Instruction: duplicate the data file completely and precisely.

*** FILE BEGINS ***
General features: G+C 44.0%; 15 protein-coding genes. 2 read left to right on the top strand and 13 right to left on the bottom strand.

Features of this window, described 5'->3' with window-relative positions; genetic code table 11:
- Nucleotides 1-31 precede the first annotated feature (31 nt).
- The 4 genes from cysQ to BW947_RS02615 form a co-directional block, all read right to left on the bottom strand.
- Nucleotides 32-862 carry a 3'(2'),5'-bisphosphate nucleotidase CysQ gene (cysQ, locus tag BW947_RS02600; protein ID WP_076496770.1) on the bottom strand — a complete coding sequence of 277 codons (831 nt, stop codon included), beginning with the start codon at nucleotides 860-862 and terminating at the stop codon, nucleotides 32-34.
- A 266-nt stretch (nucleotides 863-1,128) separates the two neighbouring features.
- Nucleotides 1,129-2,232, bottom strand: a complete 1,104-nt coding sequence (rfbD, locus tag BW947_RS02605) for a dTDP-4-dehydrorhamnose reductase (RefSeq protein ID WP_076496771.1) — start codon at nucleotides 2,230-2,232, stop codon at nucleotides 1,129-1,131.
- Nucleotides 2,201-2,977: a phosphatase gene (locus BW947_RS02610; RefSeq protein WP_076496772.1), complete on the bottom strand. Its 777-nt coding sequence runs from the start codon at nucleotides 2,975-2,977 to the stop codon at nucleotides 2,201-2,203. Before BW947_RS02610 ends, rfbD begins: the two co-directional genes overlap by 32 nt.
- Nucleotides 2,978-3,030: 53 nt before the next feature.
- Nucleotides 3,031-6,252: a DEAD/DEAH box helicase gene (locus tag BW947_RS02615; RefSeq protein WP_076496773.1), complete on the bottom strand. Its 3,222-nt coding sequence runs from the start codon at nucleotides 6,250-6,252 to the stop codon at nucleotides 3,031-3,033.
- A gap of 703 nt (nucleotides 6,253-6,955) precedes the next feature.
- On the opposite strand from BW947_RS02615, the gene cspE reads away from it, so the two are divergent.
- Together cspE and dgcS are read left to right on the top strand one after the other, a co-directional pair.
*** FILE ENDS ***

General features: G+C 44.0%; 15 protein-coding genes. 2 read left to right on the top strand and 13 right to left on the bottom strand.

Features of this window, described 5'->3' with window-relative positions; genetic code table 11:
- Nucleotides 1-31 precede the first annotated feature (31 nt).
- The 4 genes from cysQ to BW947_RS02615 form a co-directional block, all read right to left on the bottom strand.
- Nucleotides 32-862 carry a 3'(2'),5'-bisphosphate nucleotidase CysQ gene (cysQ, locus tag BW947_RS02600; protein ID WP_076496770.1) on the bottom strand — a complete coding sequence of 277 codons (831 nt, stop codon included), beginning with the start codon at nucleotides 860-862 and terminating at the stop codon, nucleotides 32-34.
- A 266-nt stretch (nucleotides 863-1,128) separates the two neighbouring features.
- Nucleotides 1,129-2,232, bottom strand: a complete 1,104-nt coding sequence (rfbD, locus tag BW947_RS02605) for a dTDP-4-dehydrorhamnose reductase (RefSeq protein ID WP_076496771.1) — start codon at nucleotides 2,230-2,232, stop codon at nucleotides 1,129-1,131.
- Nucleotides 2,201-2,977: a phosphatase gene (locus BW947_RS02610; RefSeq protein WP_076496772.1), complete on the bottom strand. Its 777-nt coding sequence runs from the start codon at nucleotides 2,975-2,977 to the stop codon at nucleotides 2,201-2,203. Before BW947_RS02610 ends, rfbD begins: the two co-directional genes overlap by 32 nt.
- Nucleotides 2,978-3,030: 53 nt before the next feature.
- Nucleotides 3,031-6,252: a DEAD/DEAH box helicase gene (locus tag BW947_RS02615; RefSeq protein WP_076496773.1), complete on the bottom strand. Its 3,222-nt coding sequence runs from the start codon at nucleotides 6,250-6,252 to the stop codon at nucleotides 3,031-3,033.
- A gap of 703 nt (nucleotides 6,253-6,955) precedes the next feature.
- On the opposite strand from BW947_RS02615, the gene cspE reads away from it, so the two are divergent.
- Together cspE and dgcS are read left to right on the top strand one after the other, a co-directional pair.